Years ago now I went to a party. It was not fun. It should have been fun, but it was really not. When images of that party appeared on the internet days later it looked like a blast. In fact it looked spunky and joyful and and really, really lovely. And that's when I understood, really and truly, that almost nothing on the internet is as it appears. That, in fact, the appearance of a life is often at the expense of life itself.
I know this. I've seen this. From both sides. And still...occasionally I'll see photos and feel the knee-jerk reaction of I-wish. I wish that was mine. I wish that was my life. More and more I've seen think-pieces about how we need to examine that impulse in ourselves. There is finger-pointing, but we pointing the finger at ourselves. And I get that, I do. I am the first person who will take on blame, even if it's clear the blame is not mine to take (this is not a good quality). But this self-reflection assumes--to a certain extent--that everyone is willing to take the time to do that. And it lets the medium (which is to say the internet) off the hook. But the thing is, while you can put a verified checkmark next to a person's twitter handle, there isn't any real policing of validity beyond that. Search algorithms are based on popularity, not truthfulness--and certainly not value.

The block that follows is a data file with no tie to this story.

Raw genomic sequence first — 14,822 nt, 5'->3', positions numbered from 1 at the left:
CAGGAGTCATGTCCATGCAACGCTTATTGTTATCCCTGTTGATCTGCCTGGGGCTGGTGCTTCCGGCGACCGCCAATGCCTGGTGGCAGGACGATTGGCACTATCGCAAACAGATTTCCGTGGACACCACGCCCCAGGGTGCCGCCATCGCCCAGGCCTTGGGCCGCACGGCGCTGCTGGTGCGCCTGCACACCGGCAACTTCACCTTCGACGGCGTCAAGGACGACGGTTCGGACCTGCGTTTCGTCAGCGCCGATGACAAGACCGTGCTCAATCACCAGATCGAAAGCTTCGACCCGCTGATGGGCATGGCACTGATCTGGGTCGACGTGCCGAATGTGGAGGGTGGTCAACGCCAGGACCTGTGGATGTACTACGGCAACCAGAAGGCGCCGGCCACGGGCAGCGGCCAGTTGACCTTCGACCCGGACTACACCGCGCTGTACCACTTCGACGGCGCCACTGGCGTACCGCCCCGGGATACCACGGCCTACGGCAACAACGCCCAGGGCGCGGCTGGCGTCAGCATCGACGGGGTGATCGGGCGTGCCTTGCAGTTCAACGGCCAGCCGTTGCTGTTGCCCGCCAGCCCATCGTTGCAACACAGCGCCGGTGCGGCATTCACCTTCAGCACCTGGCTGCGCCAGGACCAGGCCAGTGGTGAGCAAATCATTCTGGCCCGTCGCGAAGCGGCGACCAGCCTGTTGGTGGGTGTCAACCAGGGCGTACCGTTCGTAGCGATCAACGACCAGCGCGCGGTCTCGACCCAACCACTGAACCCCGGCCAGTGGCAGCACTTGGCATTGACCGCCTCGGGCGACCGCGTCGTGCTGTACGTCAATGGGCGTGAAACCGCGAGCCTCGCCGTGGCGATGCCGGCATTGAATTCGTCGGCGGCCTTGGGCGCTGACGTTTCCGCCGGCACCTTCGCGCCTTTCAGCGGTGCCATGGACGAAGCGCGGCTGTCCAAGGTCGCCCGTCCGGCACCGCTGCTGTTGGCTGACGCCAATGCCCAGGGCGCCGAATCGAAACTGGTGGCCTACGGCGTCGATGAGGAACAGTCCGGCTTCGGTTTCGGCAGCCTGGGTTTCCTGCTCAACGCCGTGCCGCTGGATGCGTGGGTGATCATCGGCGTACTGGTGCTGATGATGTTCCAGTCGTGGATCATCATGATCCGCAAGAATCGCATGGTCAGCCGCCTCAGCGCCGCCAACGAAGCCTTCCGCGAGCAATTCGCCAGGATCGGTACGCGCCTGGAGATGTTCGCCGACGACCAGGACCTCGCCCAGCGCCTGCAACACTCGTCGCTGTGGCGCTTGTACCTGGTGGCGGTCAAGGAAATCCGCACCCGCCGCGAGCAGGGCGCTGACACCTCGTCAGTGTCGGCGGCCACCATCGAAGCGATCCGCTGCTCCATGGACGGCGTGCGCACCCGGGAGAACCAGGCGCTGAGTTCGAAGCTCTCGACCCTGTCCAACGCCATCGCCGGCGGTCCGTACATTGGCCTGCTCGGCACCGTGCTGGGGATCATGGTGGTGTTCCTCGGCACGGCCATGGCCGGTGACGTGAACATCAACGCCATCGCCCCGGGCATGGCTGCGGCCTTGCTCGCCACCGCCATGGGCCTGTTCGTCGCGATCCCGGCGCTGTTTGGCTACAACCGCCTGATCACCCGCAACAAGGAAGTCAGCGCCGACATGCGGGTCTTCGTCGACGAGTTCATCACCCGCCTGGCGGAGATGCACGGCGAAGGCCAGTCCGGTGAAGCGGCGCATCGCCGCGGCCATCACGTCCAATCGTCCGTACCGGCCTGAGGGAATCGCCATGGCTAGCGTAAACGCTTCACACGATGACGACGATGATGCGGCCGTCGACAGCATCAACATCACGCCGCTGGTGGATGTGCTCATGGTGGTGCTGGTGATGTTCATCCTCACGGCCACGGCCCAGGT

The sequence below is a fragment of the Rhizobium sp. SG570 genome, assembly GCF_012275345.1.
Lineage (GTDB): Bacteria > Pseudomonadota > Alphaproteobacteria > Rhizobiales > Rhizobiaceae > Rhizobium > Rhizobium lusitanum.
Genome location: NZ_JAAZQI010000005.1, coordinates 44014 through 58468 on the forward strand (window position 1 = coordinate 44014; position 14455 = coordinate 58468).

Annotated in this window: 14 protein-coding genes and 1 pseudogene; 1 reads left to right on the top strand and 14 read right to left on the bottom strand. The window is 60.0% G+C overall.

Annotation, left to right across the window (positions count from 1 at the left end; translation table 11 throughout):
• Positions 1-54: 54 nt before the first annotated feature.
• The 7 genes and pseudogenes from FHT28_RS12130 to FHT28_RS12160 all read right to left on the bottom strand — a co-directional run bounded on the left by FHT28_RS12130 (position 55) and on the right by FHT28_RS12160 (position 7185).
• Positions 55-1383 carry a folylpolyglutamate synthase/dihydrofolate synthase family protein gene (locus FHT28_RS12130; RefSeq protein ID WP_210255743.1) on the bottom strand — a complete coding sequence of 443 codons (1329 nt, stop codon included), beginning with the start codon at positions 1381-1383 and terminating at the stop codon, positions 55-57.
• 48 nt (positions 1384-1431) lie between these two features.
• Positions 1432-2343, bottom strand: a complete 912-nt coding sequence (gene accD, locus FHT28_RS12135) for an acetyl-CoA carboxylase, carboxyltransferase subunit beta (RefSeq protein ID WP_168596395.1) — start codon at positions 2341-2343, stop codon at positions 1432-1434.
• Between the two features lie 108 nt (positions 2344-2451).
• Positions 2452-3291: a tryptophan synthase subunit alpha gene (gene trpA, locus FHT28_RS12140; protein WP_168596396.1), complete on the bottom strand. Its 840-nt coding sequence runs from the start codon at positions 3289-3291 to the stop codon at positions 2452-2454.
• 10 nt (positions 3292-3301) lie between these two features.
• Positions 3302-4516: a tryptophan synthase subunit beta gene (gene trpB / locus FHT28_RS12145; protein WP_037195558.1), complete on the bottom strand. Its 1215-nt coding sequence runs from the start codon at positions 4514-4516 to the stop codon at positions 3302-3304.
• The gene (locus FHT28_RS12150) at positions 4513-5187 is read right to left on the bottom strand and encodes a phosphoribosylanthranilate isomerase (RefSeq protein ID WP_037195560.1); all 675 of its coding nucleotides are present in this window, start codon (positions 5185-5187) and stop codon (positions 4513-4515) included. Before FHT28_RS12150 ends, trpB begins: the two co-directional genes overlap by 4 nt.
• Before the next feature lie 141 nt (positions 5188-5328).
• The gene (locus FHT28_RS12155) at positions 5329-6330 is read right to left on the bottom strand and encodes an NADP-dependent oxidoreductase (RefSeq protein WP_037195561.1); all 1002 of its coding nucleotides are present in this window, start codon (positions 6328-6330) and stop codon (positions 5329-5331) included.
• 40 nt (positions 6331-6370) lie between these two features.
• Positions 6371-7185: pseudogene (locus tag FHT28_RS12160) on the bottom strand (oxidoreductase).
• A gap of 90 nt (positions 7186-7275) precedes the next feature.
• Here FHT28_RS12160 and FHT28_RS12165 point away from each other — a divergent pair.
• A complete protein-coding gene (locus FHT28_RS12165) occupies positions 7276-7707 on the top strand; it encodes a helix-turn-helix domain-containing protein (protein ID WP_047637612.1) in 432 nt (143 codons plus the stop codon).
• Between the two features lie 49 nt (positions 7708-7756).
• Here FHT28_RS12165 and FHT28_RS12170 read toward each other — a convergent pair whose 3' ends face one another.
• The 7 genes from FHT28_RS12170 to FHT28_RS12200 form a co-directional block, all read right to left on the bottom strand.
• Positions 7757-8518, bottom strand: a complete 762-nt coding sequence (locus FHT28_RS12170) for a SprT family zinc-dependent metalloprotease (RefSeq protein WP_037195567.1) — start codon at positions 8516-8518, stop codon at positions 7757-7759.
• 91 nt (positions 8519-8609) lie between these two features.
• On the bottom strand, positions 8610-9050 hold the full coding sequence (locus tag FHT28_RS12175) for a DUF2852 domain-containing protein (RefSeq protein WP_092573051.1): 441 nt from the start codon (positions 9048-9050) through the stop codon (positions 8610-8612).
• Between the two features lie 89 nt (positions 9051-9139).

We see a curated picture and we want the handbag, the heels, the husband, the life. And okay, yes, we have to approach the image with critical awareness, but that takes a pretty high level of intelligence. It's like asking consumers not to gain weight in a society where food is specifically designed to get us to eat more than we need, or even want. Not-gaining-weight nowadays is far harder than maintaining weight and yet we blame the consumer. I think there has to be change on both sides--how we produce and how we consume.
And I fear sometimes, that the bloggers who respond to the criticism that their life is too curated, aren't actually the bloggers presenting the most highly curated lives. Because there is a difference between boundaries (meaning what one is willing to discuss and what one keeps private) and a stylized representation of what is presented.
I guess what I want to say is this: it's okay to feel like shit sometimes when you're looking at other peoples' lives online. In fact, a lot of people are banking on it--they all make a lot more money that way.